The majority of the City Council has signed a letter urging Mayor Adams to contribute at least $195 million for legal service providers to the budget for the upcoming year, stating that the city-supported attorneys face a “funding crisis.”
Twenty-six of the Council’s 51 members signed the letter, which claimed that local public defenders and right-to-counsel providers needed pay raises to guarantee that the millions of New Yorkers who depend on them could continue to get free legal services.
The letter comes in the middle of a dispute over the municipal budget for the 2024 fiscal year between the mayor and the left-leaning Council. The month’s conclusion marks the day the city must adopt its budget.
A primary objective for Council negotiators is to support legal service providers, according to Councilman Shaun Abreu, a Manhattan Democrat, and the letter’s author.
He said that more than 25,000 tenants are going through the housing court system without engaging the legal representation to which they are entitled. The cost of salaries has been mentioned as a deterrent to hiring and keeping attorneys.
In an interview, Abreu stated, “This is a call to the administration to cough up and pony up the money to ensure that the right to counsel that was once promised continues to operate as intended.”
According to him, the $195 million sought is only a “fraction of what’s needed.”
Adams provided a $107 billion budget blueprint in April. The plan would be the biggest in the city’s history. Still, several public services, such as the 3-K for All preschool program, the library system, and a meal delivery program for older properly, are said to be brutally shortchanged.
The council members claimed in their letter that the budget plan’s inadequate support for criminal defense would contribute to the recent surge in defense attorney attrition.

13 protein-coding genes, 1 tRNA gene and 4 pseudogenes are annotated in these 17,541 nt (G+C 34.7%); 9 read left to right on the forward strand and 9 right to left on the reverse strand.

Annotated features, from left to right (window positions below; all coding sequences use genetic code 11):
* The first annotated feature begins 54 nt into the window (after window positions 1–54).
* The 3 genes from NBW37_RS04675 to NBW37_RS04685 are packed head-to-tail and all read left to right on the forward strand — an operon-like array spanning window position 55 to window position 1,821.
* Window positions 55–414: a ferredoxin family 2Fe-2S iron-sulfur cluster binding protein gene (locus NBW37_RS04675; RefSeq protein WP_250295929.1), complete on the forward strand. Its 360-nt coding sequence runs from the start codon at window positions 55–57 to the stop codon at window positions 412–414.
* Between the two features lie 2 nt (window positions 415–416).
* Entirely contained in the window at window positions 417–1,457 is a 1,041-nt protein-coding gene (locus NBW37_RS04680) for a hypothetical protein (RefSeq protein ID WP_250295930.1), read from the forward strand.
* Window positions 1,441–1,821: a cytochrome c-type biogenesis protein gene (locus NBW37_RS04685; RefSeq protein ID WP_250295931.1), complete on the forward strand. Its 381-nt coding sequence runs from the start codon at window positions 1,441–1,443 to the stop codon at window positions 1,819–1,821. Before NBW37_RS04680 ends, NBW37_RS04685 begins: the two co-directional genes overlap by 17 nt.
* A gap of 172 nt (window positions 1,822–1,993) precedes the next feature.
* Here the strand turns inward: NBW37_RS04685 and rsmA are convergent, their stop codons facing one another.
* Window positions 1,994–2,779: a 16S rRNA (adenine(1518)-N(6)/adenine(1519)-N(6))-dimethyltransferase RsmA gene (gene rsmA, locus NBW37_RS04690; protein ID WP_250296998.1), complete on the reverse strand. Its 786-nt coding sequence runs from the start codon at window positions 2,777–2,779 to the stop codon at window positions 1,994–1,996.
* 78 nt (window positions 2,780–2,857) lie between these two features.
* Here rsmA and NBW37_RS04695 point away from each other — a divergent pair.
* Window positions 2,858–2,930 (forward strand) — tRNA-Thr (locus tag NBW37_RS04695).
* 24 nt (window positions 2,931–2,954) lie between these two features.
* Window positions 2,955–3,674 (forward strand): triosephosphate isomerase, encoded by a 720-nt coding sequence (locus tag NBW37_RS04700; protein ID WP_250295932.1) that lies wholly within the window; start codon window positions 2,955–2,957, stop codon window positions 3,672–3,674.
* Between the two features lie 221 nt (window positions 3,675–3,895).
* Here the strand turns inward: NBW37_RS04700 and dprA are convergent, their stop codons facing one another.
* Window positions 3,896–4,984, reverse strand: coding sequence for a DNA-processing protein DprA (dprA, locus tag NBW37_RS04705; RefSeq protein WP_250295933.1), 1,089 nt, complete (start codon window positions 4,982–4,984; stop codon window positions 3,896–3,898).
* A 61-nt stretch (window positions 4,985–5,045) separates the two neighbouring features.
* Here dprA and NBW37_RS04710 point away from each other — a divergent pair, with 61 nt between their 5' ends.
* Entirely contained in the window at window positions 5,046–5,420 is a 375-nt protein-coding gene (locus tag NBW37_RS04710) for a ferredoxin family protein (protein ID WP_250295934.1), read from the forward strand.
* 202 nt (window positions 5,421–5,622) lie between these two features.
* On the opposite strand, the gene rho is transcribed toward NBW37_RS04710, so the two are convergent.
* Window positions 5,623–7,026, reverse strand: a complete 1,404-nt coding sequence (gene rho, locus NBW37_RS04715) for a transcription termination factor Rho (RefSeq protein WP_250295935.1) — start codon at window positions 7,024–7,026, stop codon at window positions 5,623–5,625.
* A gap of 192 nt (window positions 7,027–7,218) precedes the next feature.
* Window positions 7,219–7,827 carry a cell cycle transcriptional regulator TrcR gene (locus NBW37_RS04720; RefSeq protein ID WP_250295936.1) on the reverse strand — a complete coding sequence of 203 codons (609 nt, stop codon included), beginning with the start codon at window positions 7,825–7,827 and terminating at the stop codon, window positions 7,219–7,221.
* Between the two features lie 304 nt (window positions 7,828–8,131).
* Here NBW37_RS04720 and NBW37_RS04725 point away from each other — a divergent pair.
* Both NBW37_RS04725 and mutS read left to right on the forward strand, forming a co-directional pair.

The letter dated June 12 warned that if the issue is not resolved this year, New Yorkers “will be further disconnected from critical services, reinforcing bias in the legal system, and eroding public safety.”
Jonah Allon, a spokesman for the mayor, stated that the “most effective way for the City Council to ensure we can continue funding shared priorities is to work with us toward an early or on-time budget, and we look forward to that continued partnership in the coming days.”
According to Allon’s statement, by bolstering tenant safeguards, funding our groundbreaking Right to Counsel campaign, and providing renters with emergency rental assistance, we continue to help New Yorkers facing eviction stay in their homes.
Adams demanded increased funding for public defenders during a visit to Albany in the winter, claiming that they were overburdened and needed a significant state investment.
According to Gov. Hochul’s administration, the state budget enacted last month included $40 million for public defenders.